[Continued from the previous entry]
I lay awake after darkness, per usual. It’s quiet now at Eloise, despite there being a couple thousand other patients in this building. Every day is a toxic mix of insomnia, confusion, anxiety, and utter sadness. But this being my first holiday in this strange world, I’m really feeling the emotional punches to the groin.
It’s trick or treating tonight here in 1947. Although from what I understand, the whole notion of begging for candy, door-to-door, isn’t much of a thing yet. Mildred down the hall thought I was a bit nutty for even suggesting that children roam the streets semi-unattended during the evening, searching for goodies from total strangers on strange doorsteps.
But evidently Halloween parties exist here, as do pumpkin carvings and apple bobbings. The costumes are mainly home-made and assembled from whatever crap you found around the attic (per Mildred). Like tin foil and cardboard and goofy hats or whatever else is laying around. Those gaudy big-box costume stores you see temporarily popped up in strip malls in October haven’t found their footing yet here in the 1940s.
If I were a kid today, maybe I’d dress up as one of those characters on that Quiet, Please radio show. Yeah, that’s it.
I recall Halloween last year – that is, last year in my era. Pumpkin-shaped holding bags in tow, the boys raced down the stairs costumed up in their matching Nemo fish outfits. As I watched them get increasingly excited about getting outside and dashing to the nearest neighbor’s home with the beckoning porch light on, I can see myself in them thirty years earlier. Oh, the hours of build-up and anticipation that hounded me and every other kid in the school classroom throughout the day. It would only be a matter of time before I’d get my own superhero outfit on and start my door-to-door collection of candy.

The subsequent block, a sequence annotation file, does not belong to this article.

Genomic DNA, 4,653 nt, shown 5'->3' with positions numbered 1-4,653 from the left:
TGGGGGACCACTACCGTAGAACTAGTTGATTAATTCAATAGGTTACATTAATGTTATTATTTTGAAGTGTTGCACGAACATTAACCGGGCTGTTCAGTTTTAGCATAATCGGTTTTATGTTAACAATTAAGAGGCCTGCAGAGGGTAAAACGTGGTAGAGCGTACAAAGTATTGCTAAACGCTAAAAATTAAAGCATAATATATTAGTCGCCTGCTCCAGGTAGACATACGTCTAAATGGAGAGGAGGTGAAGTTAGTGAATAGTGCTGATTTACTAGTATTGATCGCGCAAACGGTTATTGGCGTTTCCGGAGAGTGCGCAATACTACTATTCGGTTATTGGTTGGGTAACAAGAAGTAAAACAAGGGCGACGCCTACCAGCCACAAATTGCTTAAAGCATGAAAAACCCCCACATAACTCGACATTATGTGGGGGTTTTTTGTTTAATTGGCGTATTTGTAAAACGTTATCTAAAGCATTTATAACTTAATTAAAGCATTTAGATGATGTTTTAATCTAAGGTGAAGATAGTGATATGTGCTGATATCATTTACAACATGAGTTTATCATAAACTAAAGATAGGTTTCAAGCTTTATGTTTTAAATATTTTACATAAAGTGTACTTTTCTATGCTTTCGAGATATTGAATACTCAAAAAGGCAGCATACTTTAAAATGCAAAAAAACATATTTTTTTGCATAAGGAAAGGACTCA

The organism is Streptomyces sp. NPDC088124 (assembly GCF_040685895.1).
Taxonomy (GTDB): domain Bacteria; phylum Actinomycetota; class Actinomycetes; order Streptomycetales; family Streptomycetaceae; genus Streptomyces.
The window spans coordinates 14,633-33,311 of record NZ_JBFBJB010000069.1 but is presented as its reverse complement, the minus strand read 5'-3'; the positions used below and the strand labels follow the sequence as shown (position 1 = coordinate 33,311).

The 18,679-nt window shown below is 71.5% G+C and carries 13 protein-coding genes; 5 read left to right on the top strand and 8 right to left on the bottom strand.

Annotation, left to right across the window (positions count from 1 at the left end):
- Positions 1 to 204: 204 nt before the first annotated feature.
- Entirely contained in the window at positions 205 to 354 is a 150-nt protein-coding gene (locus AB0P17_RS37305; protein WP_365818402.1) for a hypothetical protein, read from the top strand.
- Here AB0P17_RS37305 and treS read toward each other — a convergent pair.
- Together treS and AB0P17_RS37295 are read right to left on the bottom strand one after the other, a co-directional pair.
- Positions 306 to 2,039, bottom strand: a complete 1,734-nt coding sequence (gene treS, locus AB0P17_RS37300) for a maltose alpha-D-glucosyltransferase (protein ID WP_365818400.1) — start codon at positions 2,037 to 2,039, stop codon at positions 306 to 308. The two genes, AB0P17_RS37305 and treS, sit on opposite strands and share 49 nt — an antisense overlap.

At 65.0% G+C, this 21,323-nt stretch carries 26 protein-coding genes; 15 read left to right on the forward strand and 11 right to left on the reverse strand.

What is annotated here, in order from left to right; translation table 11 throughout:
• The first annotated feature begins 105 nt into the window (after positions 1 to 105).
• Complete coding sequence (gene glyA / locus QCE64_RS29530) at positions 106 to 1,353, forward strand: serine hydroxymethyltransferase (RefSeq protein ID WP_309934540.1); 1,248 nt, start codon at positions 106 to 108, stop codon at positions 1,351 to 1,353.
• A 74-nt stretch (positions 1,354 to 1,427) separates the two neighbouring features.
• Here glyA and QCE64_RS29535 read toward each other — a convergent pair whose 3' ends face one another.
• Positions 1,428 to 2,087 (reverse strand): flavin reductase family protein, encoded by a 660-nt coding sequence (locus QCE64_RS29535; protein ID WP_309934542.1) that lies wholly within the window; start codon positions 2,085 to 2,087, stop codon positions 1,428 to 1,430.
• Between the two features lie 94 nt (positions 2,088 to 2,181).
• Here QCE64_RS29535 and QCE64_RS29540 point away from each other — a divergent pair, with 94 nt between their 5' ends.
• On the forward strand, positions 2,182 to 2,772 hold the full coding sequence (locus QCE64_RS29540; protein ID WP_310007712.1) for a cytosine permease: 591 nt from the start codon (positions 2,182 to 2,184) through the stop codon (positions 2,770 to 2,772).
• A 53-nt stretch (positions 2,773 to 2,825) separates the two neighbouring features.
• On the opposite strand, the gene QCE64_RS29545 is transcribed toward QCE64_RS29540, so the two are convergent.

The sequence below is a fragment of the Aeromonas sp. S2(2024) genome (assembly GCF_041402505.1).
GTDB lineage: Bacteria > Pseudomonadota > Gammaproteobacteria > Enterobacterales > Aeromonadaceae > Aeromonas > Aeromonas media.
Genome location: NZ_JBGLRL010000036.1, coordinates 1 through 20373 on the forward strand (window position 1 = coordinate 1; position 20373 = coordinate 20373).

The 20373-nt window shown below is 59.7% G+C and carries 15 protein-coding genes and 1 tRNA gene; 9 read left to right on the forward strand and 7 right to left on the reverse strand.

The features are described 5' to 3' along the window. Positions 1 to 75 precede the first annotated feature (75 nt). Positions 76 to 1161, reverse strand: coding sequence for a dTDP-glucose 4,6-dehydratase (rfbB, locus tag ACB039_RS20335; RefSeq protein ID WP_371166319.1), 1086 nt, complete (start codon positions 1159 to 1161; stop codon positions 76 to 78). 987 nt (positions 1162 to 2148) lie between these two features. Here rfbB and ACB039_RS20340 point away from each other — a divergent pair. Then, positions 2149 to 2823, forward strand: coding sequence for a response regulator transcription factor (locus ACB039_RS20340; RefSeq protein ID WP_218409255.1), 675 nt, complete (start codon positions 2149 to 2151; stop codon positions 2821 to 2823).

After a couple hours of hitting as many neighbors’ porches as we could in the waning daylight, I’d sit on the living room floor with the boys and watch them inspect their loot.
My eyes burn from visualizing those images in my head.
It’s been over a month since some unknown hand of the Universe steered me to this place. It’s nearing the end of August 2018 back home, if I’m doing my math right. Will I make it “back” in time to watch them don Halloween costumes again?
Of course, I haven’t the slightest clue how I’d navigate back. Even castaways on a deserted island can hold onto hope – however small – of a passing ship or plane spotting them. Perhaps you could even create a makeshift raft, roll the dice, and see if the ocean’s current sends you to somewhere populated, if you didn’t die of starvation first. Survival was highly unlikely, but certainly not impossible. There is always hope. Always options available even if they carried a microscopic chance for success.
But here? There are no ships or planes or ocean currents that carried Tom Hanks and his volleyball Wilson off to home. No, this is far different. So different that I can’t even begin to understand the basics of it, where even my faintest of hopes are nearly gone. Everyone could at least understand getting lost on the ocean or in a desert. But no one has ever heard of getting lost in time.
I am a stranger here.
Indeed, I’ve read a few fantastic stories, allegedly true stories, of people experiencing something called a time slip. There was an account of two women during the turn of the twentieth century slipping back to the time of Marie Antoinette while visiting Versailles in France. Of course, their story was ridiculed, and I recall reading it for simple pure entertainment as well. The stories were easy to debunk. But now I’m curious if these slips are real, and if I’m participating in one right now.
However, in those time slip anecdotes, the individual experienced it for just a matter of a few minutes, at most. Sometimes the reports of stepping into a historical scene passed in a matter of seconds. And just as swiftly, and for no apparent reason, they were thrust back into their own time.
Can’t I be thrust back?
Yet here I am, approaching six weeks of this experience, which has certainly broken all sorts of records among alleged time slippers. I just hope and pray that my time here is up soon and come one morning I’ll open my eyes face-down back on that park path. In good old 2018, with a crazy story to tell. Or keep secret.
I want so badly to see Amanda and the kids, my stomach consistently hurts because of it.
When will this agonizing dream finally end?